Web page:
• Crimson Blessings are all roughly balanced against one another, but there exists a possibility that some are strictly better than others. 
  • Vampiric Siring doesn't feel right just yet. It's a total fluff power, but still - something feels off about it. 
What I've Learned:
  • Prestige classes are hard.
  • Prestige classes are VERY hard.
  • Prestige classes are REALLY REALLY COOL. 

Thursday, October 8, 2015

Roguish Archetype: The Jester [Second Draft]

So, other than one major hiccup, the rough draft was mostly okay!

Well, as mostly-okay as rough drafts ever are. It had a bunch of bumps that needed ironing out, but iron them out I did, and we have a rather promising second draft before us.

So let's take a look at the changelog, then, to see why this is so much better.

What I Changed:

  • Midway through the rough draft, I changed Pratfall to Cruel Comedy. Pratfall almost perfectly emulated another core rogue feature, which didn't seem like anything close to good design, and so I changed it.
  • Cruel Comedy is designed to compete with Uncanny Dodge somewhat - when hit by an attack, you can decide whether to ignore half the damage or to cause minimal damage and disadvantage on the enemy's next attack. When taking damage from a spell, however, it's more of a no-brainer, and you can insult the asshole who hit you to your heart's content. 
  • I streamlined Cruel Comedy from the rough draft - instead of emulating vicious mockery, it now just casts vicious mockery. This is a trade-off, as it decreases the damage done from 1d10 to 1d4, but it also has a massive buff because...
  • Cruel Comedy now allows you to apply Sneak Attack damage to vicious mockery once per short rest. This can function off a standard casting, or the revenge-casting that Cruel Comedy provides. 
  • Jesting Magician now buffs the spell slot level of spells cast from Arcane Buffoonery to 2nd level - which is nice for color spray, and not much else.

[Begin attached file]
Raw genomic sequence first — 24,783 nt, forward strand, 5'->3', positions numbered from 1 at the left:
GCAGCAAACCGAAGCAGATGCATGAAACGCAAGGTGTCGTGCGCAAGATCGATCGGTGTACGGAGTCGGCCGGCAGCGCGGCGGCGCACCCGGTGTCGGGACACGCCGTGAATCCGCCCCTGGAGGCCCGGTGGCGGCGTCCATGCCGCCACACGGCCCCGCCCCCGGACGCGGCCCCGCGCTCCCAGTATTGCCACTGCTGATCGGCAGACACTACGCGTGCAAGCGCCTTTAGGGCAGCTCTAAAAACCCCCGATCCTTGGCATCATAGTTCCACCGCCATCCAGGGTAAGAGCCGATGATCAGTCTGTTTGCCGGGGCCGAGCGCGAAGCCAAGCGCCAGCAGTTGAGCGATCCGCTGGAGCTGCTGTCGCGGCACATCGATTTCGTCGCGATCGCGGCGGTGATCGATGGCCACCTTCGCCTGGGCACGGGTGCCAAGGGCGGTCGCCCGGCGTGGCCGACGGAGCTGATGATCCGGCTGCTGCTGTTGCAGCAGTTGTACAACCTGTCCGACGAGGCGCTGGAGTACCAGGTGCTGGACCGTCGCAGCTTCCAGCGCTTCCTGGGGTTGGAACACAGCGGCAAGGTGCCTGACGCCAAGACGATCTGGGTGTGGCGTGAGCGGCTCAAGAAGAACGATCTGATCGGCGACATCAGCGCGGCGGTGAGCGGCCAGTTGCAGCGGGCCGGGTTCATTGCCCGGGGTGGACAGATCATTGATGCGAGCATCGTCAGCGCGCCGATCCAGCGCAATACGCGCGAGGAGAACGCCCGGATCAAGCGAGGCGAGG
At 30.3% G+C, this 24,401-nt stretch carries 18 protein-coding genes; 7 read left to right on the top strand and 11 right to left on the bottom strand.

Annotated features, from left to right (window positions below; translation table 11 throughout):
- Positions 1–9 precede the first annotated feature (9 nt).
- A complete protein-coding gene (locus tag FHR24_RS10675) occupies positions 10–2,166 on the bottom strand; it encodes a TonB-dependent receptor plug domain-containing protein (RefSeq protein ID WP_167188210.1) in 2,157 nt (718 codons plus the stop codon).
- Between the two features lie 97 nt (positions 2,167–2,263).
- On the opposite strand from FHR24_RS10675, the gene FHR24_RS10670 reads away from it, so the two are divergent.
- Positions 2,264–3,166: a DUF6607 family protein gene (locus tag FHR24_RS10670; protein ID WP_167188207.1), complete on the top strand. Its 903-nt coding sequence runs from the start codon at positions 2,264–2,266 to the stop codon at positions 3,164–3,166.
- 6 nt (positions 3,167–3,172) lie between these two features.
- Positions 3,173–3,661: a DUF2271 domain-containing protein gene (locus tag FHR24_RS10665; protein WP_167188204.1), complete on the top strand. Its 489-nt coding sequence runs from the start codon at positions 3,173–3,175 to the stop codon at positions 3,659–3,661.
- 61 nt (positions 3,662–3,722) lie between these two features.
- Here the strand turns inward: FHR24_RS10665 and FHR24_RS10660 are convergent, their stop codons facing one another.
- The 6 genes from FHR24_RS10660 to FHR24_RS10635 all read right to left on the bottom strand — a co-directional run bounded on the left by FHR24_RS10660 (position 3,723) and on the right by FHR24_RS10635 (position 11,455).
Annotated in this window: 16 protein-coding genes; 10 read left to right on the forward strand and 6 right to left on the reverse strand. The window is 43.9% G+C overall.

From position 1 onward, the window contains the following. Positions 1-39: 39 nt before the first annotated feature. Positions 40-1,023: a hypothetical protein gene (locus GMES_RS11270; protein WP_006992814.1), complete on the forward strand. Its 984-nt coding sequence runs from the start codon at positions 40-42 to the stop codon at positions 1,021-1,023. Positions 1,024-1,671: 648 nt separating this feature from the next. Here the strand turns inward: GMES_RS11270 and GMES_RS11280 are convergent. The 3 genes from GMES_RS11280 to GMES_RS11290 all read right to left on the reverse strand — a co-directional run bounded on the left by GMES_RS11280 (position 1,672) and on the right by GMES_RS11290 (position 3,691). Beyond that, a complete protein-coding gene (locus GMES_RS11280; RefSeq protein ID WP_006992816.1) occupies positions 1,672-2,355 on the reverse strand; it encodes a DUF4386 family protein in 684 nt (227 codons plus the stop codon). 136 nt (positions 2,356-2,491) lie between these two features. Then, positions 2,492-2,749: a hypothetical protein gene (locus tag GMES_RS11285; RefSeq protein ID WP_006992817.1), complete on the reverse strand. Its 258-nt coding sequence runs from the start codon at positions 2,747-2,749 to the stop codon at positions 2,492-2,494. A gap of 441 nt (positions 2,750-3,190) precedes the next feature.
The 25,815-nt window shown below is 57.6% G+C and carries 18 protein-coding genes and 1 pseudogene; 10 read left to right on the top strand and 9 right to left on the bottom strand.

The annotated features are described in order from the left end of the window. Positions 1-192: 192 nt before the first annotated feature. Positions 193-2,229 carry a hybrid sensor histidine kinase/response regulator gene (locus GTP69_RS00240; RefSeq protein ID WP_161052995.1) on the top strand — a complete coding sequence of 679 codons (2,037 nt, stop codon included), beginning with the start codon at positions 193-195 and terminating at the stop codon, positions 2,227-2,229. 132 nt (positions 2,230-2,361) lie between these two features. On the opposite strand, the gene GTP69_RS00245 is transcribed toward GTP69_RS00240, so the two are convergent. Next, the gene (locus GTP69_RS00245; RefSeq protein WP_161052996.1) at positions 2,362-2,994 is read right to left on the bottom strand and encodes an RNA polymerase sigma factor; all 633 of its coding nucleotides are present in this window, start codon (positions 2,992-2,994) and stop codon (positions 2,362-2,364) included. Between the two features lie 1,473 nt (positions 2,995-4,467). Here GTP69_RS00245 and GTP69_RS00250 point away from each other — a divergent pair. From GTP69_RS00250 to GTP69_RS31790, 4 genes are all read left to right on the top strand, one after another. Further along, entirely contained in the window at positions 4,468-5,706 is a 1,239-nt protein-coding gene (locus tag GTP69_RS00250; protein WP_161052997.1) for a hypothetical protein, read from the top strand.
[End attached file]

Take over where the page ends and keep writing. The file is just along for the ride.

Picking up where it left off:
• Included a sidebar on the last page directly addressing the multiclassing spell slot weirdness. 
  • Spell progression here is still weird, which makes sense because I've been doing weird things with the archetype. I don't think it's terribly unbalanced, though - you may get extra spells, but only four with any direct combat application, and your spell level caps at 2nd level rather than 4th. 
  • Other than that, not much. I think this archetype is good to ship!
What I've Learned:
  • Roguish Archetypes are weird. Unlike paladin oaths and warlock otherworldly patrons and pacts, rogues have most of their combat potential stored in core features of the class that cannot be directly altered, really. Thus, roguish archetypes are great for flavoring the core experience of being a rogue, which is essentially what they do in canon materials. 
  • It's really, really fucking hard to find pictures of high fantasy festivals. Seriously, try it. It's even more bananas than finding a non-sexy female necromancer. 

Wednesday, October 7, 2015

Roguish Archetype: The Jester [ROUGH DRAFT]

It's not a warlock! It's not even a paladin!

It's a rogue! Or, really, it's a Jester.

The Jester was a fan-favorite of 3.5, a comical magical rogue who utilized tricks, arcane know-how, and grease paint to entertain, beguile, and frequently annoy both friends and foes alike.

There was some hullabaloo from people involved with 5e about the Jester early on in its production run, and seeing it as a genuine subclass in the core rules seemed like a possibility. Sadly, though, this was not in the cards, which brings us to this offering, here and now.


  • Charisma-based spellcasting similar to the inherent magic some races get. No spell slots here, just spells that you can cast once per short rest. 
  • Being clumsy to escape damage: it's not a bug, it's a feature.
  • Burns so sick they hurt your enemies' brains. 
  • Face-paint and high-level death avoidance.